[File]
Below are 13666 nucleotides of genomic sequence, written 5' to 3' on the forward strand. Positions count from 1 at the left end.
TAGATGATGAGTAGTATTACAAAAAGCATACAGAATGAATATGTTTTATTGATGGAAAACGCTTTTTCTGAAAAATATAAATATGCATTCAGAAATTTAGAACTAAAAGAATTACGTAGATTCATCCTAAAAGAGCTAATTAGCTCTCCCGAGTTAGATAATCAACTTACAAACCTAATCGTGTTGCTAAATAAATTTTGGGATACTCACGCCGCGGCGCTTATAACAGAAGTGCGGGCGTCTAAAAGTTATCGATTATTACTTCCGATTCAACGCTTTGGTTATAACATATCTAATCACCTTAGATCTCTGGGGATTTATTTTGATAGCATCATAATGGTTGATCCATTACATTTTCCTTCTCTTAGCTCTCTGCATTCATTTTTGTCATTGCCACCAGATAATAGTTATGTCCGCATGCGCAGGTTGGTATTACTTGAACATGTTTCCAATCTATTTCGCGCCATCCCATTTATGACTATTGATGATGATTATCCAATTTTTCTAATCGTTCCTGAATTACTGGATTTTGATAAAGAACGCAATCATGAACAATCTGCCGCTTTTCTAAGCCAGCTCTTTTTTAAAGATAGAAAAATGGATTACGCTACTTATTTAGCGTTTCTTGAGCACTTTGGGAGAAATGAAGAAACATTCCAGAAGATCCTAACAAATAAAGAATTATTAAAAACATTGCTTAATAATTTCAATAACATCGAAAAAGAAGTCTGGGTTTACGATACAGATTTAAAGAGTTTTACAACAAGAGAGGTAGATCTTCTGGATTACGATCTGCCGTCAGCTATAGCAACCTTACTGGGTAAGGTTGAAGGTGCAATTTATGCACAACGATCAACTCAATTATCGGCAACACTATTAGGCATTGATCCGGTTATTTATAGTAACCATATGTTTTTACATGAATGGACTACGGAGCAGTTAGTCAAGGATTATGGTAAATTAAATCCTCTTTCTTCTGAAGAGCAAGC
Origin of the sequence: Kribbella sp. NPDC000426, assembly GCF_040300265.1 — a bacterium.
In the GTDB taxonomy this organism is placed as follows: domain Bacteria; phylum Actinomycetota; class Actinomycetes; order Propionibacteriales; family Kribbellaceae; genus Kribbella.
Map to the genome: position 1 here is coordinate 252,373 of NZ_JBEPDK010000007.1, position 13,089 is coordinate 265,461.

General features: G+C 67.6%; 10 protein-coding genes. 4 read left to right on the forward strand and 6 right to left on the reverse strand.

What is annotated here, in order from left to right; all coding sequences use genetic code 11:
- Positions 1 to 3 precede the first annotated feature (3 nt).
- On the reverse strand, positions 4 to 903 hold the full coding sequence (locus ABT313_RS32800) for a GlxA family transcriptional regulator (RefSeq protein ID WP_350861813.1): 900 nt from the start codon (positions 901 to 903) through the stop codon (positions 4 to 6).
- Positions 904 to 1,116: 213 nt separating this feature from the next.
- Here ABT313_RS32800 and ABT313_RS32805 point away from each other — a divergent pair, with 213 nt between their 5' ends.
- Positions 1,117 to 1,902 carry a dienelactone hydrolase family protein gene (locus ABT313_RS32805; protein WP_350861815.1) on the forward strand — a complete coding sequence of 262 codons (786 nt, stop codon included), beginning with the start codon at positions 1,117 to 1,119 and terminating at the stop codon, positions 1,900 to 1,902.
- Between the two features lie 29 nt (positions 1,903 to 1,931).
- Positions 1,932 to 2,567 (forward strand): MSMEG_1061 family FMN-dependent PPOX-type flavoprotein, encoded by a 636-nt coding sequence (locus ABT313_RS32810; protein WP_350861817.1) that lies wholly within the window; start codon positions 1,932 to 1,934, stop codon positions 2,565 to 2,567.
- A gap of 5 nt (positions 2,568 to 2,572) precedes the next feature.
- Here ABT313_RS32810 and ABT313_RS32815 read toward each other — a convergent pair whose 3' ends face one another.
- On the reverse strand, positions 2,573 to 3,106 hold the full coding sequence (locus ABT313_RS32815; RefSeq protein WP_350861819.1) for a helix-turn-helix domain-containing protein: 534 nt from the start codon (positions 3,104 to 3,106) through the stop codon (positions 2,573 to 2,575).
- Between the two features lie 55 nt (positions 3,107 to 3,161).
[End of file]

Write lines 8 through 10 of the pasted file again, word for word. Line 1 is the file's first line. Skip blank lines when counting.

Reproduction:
- Positions 1 to 3 precede the first annotated feature (3 nt).
- On the reverse strand, positions 4 to 903 hold the full coding sequence (locus ABT313_RS32800) for a GlxA family transcriptional regulator (RefSeq protein ID WP_350861813.1): 900 nt from the start codon (positions 901 to 903) through the stop codon (positions 4 to 6).
- Positions 904 to 1,116: 213 nt separating this feature from the next.